Maha Shivaratri is the uniting of the mountain heights with the deepest valleys. This is the uniting of Shiva and Shakti. This night is a night of the secret wisdom that is born of their embrace.
NAMES OF SHIVA
Shiva has an endless array of forms that express the numerous facets of his being.
Adinath – meaning the original teacher of the Yogins. Shankhara – the destroyer and drinker of all experience, both the elixir and the poison. Bhootnath – is his name and means the friend of the Ghosts. Mahadev – is his name as the overseer of all the Gods Nataraj – is the celestial dancer, the one who both links all things together and tears them apart. Pashapati – is the wild Shiva, friend of all animals. Kaal Bhairav – is time, terror, fear.
All these aspects and endless others make up the facets of the jewel of Shiva. It is said that the Shiva force is strongest at this last lunar phase just before the Equinox moves northward and extends the days to become longer than the nights.
But why is Shiva the grand original teacher of Tantra for which he is known as Adinath? It is important to remember firstly that Adi means ‘the origin’. What is the original Wisdom of Shiva? This question opens up a discussion of the notion of wisdom itself.
The intellect that deduces and reasons, is a great and valued facet of our being in this life. Yet the intellect actually eclipses Wisdom. Reason may only be the holding of a point which it; itself defends and moves itself around.
The intellect has its value but is a very unstable teacher of wisdom.
The intellect is something that can be opposed, it is something that itself can oppose, it carries strategy that can defend and fortify the foundation it sets for itself, but the intellect has no real roots of foundation.
Wisdom unites all things, it can’t be opposed and does not oppose. Wisdom is the deeper dance step of Nataraj – Shiva as the celestial dancer.
Wisdom is the Adi (origin) quality that Shiva represents. When we meditate upon and look closely at the many forms of Shiva, we may get a glimpse at what lays beneath the eclipsing characters of self and intellect that dance upon the foundation of Wisdom. This in turn might get us to look at ourselves and study our foundations or lack of them.
THE FOUNDATION OF WISDOM
Shivaratri is the celebration and honouring of the very roots and foundation of Wisdom. The endless forms of Shiva, point to expressions of a character, or a state of being that manifests from the roots of Wisdom and not the peripheral levels of self and intellect.
Traveling through the structures unto the foundations and roots of innate wisdom is the reaching of Shiva – from intellect to intuition it could be said. Shivaratri is the celebration and honouring of the very roots and foundation of Wisdom.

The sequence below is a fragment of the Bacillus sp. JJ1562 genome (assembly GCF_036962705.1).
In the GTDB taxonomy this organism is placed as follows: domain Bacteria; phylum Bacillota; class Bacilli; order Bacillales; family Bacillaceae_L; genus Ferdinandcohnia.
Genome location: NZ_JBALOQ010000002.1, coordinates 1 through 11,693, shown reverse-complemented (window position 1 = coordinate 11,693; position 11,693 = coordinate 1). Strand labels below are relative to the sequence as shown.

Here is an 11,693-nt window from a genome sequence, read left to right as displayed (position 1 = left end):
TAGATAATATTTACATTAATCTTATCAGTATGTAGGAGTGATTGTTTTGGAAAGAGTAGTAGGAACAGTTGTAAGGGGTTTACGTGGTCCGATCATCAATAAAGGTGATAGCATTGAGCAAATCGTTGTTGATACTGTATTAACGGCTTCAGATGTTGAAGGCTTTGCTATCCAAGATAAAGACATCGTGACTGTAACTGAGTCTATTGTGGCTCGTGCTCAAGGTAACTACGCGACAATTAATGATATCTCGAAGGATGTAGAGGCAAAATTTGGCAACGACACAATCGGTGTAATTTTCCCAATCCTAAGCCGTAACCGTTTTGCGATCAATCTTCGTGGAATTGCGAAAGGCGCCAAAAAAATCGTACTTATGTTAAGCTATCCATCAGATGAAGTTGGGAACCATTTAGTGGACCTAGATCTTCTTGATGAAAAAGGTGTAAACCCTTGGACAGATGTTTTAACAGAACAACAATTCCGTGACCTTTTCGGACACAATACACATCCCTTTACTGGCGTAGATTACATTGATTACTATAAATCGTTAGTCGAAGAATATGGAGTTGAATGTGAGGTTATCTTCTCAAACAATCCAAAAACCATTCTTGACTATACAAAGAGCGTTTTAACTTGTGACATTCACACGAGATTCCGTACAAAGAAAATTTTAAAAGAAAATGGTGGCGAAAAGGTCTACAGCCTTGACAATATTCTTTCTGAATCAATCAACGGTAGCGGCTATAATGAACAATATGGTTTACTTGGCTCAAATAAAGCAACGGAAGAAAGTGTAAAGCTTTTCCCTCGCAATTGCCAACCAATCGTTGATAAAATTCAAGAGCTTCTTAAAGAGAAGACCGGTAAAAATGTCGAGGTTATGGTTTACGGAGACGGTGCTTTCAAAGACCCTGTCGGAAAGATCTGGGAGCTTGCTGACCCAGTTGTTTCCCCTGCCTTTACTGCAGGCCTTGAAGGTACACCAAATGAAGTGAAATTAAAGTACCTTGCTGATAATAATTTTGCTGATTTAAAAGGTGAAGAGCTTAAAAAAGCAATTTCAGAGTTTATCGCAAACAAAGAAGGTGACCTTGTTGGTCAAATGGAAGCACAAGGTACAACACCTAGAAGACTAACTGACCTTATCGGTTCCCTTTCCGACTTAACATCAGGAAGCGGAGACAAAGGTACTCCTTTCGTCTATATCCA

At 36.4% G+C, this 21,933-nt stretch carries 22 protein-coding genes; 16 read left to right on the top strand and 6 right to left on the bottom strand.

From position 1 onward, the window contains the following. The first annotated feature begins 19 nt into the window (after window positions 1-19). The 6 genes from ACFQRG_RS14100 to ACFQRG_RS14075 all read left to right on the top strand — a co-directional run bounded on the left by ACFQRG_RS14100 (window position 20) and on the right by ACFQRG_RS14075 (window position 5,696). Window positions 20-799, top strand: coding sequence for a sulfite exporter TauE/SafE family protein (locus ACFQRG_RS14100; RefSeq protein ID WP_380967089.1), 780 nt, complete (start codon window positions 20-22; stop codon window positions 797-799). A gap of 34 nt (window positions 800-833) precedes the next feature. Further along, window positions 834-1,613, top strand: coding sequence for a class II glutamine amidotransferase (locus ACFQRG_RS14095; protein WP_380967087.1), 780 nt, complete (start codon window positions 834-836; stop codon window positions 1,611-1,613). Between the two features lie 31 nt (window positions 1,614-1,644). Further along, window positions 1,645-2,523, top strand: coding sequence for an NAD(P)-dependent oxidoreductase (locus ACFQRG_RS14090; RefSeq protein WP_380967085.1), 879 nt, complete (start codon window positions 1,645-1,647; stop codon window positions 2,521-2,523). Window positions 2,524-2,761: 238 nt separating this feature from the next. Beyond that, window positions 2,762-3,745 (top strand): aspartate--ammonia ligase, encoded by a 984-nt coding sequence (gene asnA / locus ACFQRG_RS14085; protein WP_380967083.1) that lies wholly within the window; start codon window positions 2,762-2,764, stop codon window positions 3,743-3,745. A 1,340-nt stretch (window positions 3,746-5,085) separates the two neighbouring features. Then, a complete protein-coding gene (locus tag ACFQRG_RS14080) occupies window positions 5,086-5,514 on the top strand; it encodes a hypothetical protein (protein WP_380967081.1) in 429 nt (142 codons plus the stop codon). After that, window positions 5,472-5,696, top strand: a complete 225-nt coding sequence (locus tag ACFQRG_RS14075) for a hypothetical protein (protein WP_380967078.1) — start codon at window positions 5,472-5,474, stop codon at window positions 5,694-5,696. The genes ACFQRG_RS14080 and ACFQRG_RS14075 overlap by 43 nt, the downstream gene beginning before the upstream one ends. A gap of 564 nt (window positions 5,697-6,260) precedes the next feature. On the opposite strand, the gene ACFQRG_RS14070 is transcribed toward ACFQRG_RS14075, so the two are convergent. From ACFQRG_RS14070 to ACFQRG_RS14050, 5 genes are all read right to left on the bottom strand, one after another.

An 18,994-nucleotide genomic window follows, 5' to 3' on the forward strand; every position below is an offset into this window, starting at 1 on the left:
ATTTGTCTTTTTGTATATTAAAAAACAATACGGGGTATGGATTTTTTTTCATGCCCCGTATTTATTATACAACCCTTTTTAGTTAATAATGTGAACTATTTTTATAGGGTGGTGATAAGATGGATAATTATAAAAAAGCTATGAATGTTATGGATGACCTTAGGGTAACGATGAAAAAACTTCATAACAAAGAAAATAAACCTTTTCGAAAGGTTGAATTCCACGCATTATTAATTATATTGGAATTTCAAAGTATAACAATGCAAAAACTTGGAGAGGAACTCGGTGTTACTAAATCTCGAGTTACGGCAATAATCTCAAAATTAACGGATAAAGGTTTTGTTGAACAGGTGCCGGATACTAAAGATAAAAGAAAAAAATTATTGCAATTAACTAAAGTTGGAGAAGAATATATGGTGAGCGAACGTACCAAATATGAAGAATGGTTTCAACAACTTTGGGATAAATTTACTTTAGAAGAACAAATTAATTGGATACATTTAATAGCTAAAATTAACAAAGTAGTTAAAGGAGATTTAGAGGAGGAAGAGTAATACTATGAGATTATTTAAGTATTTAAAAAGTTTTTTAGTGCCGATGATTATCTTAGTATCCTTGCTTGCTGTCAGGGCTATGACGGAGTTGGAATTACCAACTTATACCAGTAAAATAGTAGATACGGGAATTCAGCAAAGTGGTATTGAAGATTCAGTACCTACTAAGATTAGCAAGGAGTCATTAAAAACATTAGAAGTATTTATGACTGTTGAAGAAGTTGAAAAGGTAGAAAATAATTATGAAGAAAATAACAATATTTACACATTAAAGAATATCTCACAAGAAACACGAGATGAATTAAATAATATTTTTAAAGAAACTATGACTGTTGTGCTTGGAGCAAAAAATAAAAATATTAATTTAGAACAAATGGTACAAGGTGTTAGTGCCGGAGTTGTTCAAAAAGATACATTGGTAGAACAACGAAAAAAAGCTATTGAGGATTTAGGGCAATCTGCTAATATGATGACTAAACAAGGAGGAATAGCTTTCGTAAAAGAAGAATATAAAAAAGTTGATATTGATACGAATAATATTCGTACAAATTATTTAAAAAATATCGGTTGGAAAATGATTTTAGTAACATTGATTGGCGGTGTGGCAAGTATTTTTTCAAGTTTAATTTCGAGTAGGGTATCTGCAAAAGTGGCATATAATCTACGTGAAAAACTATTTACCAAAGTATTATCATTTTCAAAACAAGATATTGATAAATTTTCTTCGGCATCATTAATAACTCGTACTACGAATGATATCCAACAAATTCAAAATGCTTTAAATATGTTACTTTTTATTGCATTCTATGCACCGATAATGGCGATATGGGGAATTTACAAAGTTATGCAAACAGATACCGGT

All of the faces of Shiva are Teachers of Tantra, from the Strict fearsome Bhairav who in unyielding and causes us to yield – to the deeply compassionate Bholonath, who undergoes anything for the well-being of his friends – Shiva is the teacher who turns many a mask to show us the masks we ourselves wear upon the face of true wisdom.
Shiva, in the style of a true tantric teacher, doesn’t show us just what we want to see, he doesn’t give us only reassuring comfort. He reveals that which we do not want to see, that which is out of sight and that which we fear, he turns our gaze to these places of deep issue and power.
The stories tell time-and-again of Shiva being a fearsome outsider who is not so palatable for the civilized mind that wishes it’s orders to be obeyed. Shiva shows himself in the place where structures break. Shiva shows himself when things go against our will and corner us into a powerless place.
The deep diving into the corners of our being is where the Wisdom that Shiva moves us towards is to be found.
This ritual night will be an investigation into the original wisdom of the soul that gets eclipsed by other forces, though those other forces are an important part of our lives, they are no replacement for the foundation of being.
The ritualistic practices of Shivaratri are very much concerned with loosening the grip of the intellect and the reason and unfolding the wellspring beneath that they can superimpose themselves upon.By repetitiously applying the seed mantras of Shiva in a sequential manner along with powerful breath work and physical and psychic mudras, the structure of the self is shaken to reveal the deeper foundations of consciousness – the deeper foundations of Wisdom.
If you would like to join our healing ritual circle on Shivaratri,